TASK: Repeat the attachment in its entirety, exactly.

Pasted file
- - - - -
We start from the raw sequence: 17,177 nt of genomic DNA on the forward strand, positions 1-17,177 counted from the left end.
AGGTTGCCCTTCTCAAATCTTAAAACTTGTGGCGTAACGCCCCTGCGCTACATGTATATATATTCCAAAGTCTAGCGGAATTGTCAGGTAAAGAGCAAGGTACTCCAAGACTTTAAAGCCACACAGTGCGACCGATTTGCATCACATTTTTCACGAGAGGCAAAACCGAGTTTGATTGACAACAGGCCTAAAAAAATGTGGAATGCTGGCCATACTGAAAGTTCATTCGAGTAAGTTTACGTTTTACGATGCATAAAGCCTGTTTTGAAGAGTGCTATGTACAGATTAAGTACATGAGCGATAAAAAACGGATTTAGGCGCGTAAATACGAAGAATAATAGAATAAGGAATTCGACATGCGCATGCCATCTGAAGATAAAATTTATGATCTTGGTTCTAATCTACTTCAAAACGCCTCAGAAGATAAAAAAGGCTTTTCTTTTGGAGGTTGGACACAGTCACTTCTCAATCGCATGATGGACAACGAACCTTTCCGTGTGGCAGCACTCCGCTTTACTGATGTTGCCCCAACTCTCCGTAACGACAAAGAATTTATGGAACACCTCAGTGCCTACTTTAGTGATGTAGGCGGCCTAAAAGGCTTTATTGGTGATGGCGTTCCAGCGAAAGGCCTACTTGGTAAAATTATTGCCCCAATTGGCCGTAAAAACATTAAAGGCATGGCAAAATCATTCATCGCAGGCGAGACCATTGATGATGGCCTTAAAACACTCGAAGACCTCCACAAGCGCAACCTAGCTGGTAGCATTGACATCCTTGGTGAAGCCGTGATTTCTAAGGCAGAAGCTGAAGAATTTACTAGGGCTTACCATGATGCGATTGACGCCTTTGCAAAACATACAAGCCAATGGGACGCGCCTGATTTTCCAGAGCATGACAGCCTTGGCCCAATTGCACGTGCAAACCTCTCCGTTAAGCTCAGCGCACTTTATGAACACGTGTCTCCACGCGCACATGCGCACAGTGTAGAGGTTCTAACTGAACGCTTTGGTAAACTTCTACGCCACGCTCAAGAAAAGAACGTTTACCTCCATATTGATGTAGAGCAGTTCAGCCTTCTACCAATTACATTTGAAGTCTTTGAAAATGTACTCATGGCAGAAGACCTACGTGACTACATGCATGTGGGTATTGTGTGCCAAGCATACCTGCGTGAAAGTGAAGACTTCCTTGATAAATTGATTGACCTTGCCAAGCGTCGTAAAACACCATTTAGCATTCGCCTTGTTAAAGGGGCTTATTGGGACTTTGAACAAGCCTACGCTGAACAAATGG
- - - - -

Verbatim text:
We start from the raw sequence: 17,177 nt of genomic DNA on the forward strand, positions 1-17,177 counted from the left end.
AGGTTGCCCTTCTCAAATCTTAAAACTTGTGGCGTAACGCCCCTGCGCTACATGTATATATATTCCAAAGTCTAGCGGAATTGTCAGGTAAAGAGCAAGGTACTCCAAGACTTTAAAGCCACACAGTGCGACCGATTTGCATCACATTTTTCACGAGAGGCAAAACCGAGTTTGATTGACAACAGGCCTAAAAAAATGTGGAATGCTGGCCATACTGAAAGTTCATTCGAGTAAGTTTACGTTTTACGATGCATAAAGCCTGTTTTGAAGAGTGCTATGTACAGATTAAGTACATGAGCGATAAAAAACGGATTTAGGCGCGTAAATACGAAGAATAATAGAATAAGGAATTCGACATGCGCATGCCATCTGAAGATAAAATTTATGATCTTGGTTCTAATCTACTTCAAAACGCCTCAGAAGATAAAAAAGGCTTTTCTTTTGGAGGTTGGACACAGTCACTTCTCAATCGCATGATGGACAACGAACCTTTCCGTGTGGCAGCACTCCGCTTTACTGATGTTGCCCCAACTCTCCGTAACGACAAAGAATTTATGGAACACCTCAGTGCCTACTTTAGTGATGTAGGCGGCCTAAAAGGCTTTATTGGTGATGGCGTTCCAGCGAAAGGCCTACTTGGTAAAATTATTGCCCCAATTGGCCGTAAAAACATTAAAGGCATGGCAAAATCATTCATCGCAGGCGAGACCATTGATGATGGCCTTAAAACACTCGAAGACCTCCACAAGCGCAACCTAGCTGGTAGCATTGACATCCTTGGTGAAGCCGTGATTTCTAAGGCAGAAGCTGAAGAATTTACTAGGGCTTACCATGATGCGATTGACGCCTTTGCAAAACATACAAGCCAATGGGACGCGCCTGATTTTCCAGAGCATGACAGCCTTGGCCCAATTGCACGTGCAAACCTCTCCGTTAAGCTCAGCGCACTTTATGAACACGTGTCTCCACGCGCACATGCGCACAGTGTAGAGGTTCTAACTGAACGCTTTGGTAAACTTCTACGCCACGCTCAAGAAAAGAACGTTTACCTCCATATTGATGTAGAGCAGTTCAGCCTTCTACCAATTACATTTGAAGTCTTTGAAAATGTACTCATGGCAGAAGACCTACGTGACTACATGCATGTGGGTATTGTGTGCCAAGCATACCTGCGTGAAAGTGAAGACTTCCTTGATAAATTGATTGACCTTGCCAAGCGTCGTAAAACACCATTTAGCATTCGCCTTGTTAAAGGGGCTTATTGGGACTTTGAACAAGCCTACGCTGAACAAATGG